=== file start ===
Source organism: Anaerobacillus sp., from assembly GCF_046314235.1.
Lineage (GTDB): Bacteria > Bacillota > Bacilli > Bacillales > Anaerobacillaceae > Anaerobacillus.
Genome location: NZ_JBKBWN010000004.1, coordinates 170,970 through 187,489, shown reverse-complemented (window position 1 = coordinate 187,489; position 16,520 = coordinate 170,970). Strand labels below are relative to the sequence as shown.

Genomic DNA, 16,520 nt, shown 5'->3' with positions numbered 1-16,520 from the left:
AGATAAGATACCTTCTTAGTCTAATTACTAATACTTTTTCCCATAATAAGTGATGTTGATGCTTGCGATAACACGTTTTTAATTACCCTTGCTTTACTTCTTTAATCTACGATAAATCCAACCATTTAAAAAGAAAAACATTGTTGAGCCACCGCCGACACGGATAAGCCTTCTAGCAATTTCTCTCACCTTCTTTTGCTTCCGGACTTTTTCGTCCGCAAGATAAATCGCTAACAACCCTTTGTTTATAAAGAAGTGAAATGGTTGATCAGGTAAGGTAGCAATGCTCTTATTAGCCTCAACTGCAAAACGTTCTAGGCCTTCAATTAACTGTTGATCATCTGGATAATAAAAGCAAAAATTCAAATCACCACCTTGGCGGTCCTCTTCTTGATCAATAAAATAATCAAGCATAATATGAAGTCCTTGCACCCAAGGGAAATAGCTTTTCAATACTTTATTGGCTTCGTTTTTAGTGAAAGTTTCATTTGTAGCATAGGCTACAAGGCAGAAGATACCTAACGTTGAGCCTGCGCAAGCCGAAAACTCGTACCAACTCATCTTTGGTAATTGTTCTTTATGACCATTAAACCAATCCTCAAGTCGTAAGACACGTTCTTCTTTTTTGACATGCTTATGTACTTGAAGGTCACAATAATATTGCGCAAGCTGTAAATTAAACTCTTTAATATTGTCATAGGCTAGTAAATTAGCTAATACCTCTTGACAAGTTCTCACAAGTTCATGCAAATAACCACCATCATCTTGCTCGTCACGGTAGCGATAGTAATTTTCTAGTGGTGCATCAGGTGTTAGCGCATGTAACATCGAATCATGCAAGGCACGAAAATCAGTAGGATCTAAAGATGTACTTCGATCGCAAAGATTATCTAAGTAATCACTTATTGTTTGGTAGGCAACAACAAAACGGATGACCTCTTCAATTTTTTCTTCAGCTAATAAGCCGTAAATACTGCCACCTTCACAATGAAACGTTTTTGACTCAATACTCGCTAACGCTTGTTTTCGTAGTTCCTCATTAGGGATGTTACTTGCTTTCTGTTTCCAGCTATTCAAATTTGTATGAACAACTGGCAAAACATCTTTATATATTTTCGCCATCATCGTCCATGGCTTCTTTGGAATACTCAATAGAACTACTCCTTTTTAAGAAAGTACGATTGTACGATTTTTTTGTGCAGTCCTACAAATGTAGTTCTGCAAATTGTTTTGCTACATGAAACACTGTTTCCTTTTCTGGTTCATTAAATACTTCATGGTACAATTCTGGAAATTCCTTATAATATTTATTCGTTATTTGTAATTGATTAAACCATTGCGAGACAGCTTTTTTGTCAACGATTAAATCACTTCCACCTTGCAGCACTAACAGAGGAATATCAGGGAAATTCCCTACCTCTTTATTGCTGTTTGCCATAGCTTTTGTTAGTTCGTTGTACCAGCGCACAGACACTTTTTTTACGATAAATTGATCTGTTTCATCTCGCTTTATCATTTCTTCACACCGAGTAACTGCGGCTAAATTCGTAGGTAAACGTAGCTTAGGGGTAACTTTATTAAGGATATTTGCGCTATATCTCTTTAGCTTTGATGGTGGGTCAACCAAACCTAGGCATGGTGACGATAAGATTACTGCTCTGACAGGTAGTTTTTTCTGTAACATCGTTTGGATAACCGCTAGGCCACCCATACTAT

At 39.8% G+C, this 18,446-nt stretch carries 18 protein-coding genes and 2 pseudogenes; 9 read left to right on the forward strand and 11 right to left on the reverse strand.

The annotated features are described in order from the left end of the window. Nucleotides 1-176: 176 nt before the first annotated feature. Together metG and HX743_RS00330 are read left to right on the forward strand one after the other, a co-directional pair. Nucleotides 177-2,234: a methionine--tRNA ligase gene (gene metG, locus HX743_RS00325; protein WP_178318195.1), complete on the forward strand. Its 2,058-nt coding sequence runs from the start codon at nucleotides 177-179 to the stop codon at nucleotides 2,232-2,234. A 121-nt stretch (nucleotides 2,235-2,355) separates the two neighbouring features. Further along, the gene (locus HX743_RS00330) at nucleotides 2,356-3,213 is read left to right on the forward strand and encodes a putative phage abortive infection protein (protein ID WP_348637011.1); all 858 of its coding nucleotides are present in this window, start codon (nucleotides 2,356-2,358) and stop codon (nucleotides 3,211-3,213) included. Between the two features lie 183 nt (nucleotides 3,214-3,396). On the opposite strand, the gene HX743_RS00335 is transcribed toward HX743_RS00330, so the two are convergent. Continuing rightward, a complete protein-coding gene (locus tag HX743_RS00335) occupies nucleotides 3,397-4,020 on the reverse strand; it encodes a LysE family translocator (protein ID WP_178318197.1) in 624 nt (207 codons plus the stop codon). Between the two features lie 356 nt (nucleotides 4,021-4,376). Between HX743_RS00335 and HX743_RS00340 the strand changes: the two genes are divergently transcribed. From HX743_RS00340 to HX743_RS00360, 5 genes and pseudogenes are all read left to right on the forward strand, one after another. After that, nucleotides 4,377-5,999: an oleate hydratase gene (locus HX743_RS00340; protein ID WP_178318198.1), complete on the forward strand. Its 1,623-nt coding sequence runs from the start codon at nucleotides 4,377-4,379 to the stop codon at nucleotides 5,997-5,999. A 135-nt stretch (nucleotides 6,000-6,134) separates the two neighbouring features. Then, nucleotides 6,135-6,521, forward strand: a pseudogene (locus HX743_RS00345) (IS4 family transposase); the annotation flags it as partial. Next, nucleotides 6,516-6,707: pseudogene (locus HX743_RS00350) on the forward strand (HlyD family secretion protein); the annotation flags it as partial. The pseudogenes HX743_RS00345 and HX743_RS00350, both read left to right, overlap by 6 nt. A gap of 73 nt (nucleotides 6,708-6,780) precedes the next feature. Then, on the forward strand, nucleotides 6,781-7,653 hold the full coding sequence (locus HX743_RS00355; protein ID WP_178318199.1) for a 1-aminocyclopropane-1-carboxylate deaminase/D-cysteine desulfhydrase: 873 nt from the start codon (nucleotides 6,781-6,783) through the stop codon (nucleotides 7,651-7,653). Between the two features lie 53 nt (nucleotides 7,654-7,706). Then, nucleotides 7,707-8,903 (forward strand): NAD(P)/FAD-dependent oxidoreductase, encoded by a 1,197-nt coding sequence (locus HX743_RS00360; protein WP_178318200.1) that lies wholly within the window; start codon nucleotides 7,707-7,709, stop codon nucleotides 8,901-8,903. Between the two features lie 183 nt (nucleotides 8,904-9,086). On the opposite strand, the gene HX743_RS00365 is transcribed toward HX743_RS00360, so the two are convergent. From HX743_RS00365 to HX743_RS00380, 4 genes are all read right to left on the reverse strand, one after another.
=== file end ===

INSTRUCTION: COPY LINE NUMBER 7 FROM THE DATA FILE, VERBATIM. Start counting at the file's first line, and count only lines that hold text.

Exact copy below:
The annotated features are described in order from the left end of the window. Nucleotides 1-176: 176 nt before the first annotated feature. Together metG and HX743_RS00330 are read left to right on the forward strand one after the other, a co-directional pair. Nucleotides 177-2,234: a methionine--tRNA ligase gene (gene metG, locus HX743_RS00325; protein WP_178318195.1), complete on the forward strand. Its 2,058-nt coding sequence runs from the start codon at nucleotides 177-179 to the stop codon at nucleotides 2,232-2,234. A 121-nt stretch (nucleotides 2,235-2,355) separates the two neighbouring features. Further along, the gene (locus HX743_RS00330) at nucleotides 2,356-3,213 is read left to right on the forward strand and encodes a putative phage abortive infection protein (protein ID WP_348637011.1); all 858 of its coding nucleotides are present in this window, start codon (nucleotides 2,356-2,358) and stop codon (nucleotides 3,211-3,213) included. Between the two features lie 183 nt (nucleotides 3,214-3,396). On the opposite strand, the gene HX743_RS00335 is transcribed toward HX743_RS00330, so the two are convergent. Continuing rightward, a complete protein-coding gene (locus tag HX743_RS00335) occupies nucleotides 3,397-4,020 on the reverse strand; it encodes a LysE family translocator (protein ID WP_178318197.1) in 624 nt (207 codons plus the stop codon). Between the two features lie 356 nt (nucleotides 4,021-4,376). Between HX743_RS00335 and HX743_RS00340 the strand changes: the two genes are divergently transcribed. From HX743_RS00340 to HX743_RS00360, 5 genes and pseudogenes are all read left to right on the forward strand, one after another. After that, nucleotides 4,377-5,999: an oleate hydratase gene (locus HX743_RS00340; protein ID WP_178318198.1), complete on the forward strand. Its 1,623-nt coding sequence runs from the start codon at nucleotides 4,377-4,379 to the stop codon at nucleotides 5,997-5,999. A 135-nt stretch (nucleotides 6,000-6,134) separates the two neighbouring features. Then, nucleotides 6,135-6,521, forward strand: a pseudogene (locus HX743_RS00345) (IS4 family transposase); the annotation flags it as partial. Next, nucleotides 6,516-6,707: pseudogene (locus HX743_RS00350) on the forward strand (HlyD family secretion protein); the annotation flags it as partial. The pseudogenes HX743_RS00345 and HX743_RS00350, both read left to right, overlap by 6 nt. A gap of 73 nt (nucleotides 6,708-6,780) precedes the next feature. Then, on the forward strand, nucleotides 6,781-7,653 hold the full coding sequence (locus HX743_RS00355; protein ID WP_178318199.1) for a 1-aminocyclopropane-1-carboxylate deaminase/D-cysteine desulfhydrase: 873 nt from the start codon (nucleotides 6,781-6,783) through the stop codon (nucleotides 7,651-7,653). Between the two features lie 53 nt (nucleotides 7,654-7,706). Then, nucleotides 7,707-8,903 (forward strand): NAD(P)/FAD-dependent oxidoreductase, encoded by a 1,197-nt coding sequence (locus HX743_RS00360; protein WP_178318200.1) that lies wholly within the window; start codon nucleotides 7,707-7,709, stop codon nucleotides 8,901-8,903. Between the two features lie 183 nt (nucleotides 8,904-9,086). On the opposite strand, the gene HX743_RS00365 is transcribed toward HX743_RS00360, so the two are convergent. From HX743_RS00365 to HX743_RS00380, 4 genes are all read right to left on the reverse strand, one after another.